- When you can’t focus on what you are working on;
- When you are working long hours but not getting much done;
- When you are about to start a new project;
- When you are moving or traveling to somewhere else;
- When you experience major changes in life, like a new relationship or a new job;
- When you lose something or someone important;
These are all critical moments where you may have a lot of new tasks to tackle and decisions to make. Brain dump will help to calm your nerves down and to get you in a problem-solving mode.
What to brain dump? A brain dump trigger list
This “brain dump” process will help you to live without a mental burden and stress. You will be able to break away from the strings that are holding you back. It sets you free.
However, if you just started, your brain dump worksheet may turn out to be more chaotic than your mind. It makes it difficult to figure out the biggest mental challenge you’re facing.
To avoid that, my brain dump strategy is to categorize. Below are the 6 categories I have in my brain dump template for the moment. You can download the exact same brain dump worksheet at the end of this post:)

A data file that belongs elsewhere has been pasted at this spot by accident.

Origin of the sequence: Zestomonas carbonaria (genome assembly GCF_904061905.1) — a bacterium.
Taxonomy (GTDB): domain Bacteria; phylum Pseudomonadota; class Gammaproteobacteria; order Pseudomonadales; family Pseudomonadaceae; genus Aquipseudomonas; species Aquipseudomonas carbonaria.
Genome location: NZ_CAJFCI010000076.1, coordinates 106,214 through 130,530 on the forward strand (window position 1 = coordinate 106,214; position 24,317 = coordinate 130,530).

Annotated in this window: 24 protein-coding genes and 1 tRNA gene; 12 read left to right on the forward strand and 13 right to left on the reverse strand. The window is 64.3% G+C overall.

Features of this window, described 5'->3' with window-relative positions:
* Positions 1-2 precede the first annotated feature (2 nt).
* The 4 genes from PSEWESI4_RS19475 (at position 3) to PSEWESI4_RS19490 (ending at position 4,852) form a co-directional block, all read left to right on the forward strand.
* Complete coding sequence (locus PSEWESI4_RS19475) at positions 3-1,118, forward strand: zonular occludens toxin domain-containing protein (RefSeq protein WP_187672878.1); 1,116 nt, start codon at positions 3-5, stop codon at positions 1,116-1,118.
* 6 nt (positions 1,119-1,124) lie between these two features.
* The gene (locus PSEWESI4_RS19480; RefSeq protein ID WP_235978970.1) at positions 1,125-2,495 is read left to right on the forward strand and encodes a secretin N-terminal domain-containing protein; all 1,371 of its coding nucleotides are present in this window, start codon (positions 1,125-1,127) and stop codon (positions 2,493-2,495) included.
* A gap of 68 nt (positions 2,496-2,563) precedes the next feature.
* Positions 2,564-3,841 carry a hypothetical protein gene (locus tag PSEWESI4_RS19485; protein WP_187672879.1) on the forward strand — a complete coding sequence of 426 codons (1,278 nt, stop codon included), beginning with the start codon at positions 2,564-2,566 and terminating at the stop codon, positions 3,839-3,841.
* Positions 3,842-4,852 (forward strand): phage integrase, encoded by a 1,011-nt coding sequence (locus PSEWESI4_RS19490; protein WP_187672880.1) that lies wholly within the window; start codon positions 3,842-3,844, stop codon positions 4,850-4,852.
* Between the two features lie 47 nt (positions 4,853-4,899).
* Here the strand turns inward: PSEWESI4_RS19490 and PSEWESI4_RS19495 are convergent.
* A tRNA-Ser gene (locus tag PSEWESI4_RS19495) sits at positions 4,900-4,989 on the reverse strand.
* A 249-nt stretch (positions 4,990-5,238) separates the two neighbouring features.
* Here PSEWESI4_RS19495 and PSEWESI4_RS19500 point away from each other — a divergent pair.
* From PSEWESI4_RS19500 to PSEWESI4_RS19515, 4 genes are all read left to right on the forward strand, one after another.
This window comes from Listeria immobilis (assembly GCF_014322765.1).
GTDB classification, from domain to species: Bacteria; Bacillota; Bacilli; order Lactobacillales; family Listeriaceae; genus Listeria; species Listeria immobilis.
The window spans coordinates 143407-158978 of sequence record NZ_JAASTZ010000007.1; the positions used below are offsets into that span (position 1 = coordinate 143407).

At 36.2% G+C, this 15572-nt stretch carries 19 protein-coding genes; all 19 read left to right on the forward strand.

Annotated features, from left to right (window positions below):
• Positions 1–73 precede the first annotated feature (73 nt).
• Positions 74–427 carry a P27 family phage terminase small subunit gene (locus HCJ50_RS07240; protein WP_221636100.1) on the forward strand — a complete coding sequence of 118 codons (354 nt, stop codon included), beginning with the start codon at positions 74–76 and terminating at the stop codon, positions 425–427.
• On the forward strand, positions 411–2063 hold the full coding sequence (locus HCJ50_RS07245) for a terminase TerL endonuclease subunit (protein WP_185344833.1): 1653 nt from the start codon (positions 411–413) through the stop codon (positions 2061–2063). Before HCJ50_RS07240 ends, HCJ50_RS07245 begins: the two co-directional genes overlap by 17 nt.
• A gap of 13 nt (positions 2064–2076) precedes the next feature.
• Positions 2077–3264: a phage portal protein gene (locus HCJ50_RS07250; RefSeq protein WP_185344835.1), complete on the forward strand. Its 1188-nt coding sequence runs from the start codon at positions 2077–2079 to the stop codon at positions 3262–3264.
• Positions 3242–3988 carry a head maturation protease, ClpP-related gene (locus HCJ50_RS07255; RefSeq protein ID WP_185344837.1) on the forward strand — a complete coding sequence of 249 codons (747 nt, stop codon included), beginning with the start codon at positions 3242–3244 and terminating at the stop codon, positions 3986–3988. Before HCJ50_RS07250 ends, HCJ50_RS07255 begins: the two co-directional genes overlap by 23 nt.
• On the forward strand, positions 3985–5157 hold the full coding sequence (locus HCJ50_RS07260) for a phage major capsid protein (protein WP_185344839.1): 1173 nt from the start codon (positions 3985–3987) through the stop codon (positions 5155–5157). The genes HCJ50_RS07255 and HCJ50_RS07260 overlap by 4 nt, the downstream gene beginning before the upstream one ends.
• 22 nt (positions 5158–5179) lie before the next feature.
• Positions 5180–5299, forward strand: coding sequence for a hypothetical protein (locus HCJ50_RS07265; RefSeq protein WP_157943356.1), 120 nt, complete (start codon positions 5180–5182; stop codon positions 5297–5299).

But first, let’s talk about the 6 things to declutter from your mind.
Write down things that you think you should do but have been pulling them off.
Decide if they are important. Delete those that are not. (Notice that I put those checks and cross marks beside each item on my “Procrastination” area?)
Things that you fear but somehow have to tackle belong to this category.
For example, you are going to do a presentation in 2 weeks and it starts to get on your nerves.
Write it down and try to write down the reason for the fear. (In this case, it may be the fear to speak to a crowd or getting yourself embarrassed. or scared to make mistakes…)
List things or people that you are mad at, those that are non-justifiable and unforgivable.
And beside each of them, write down one reason why they may irritate you.
I don’t know if this is the right expression:)
But do you know someone that can always bring down when you are super excited about a new goal or a new project?
Yep, that’s them. Write them down.
Beside each of them, write down one thing you could do to limit its negative influence on you. Maybe you can talk less to them. Maybe you can turn down one or two invitations. One thing at a time.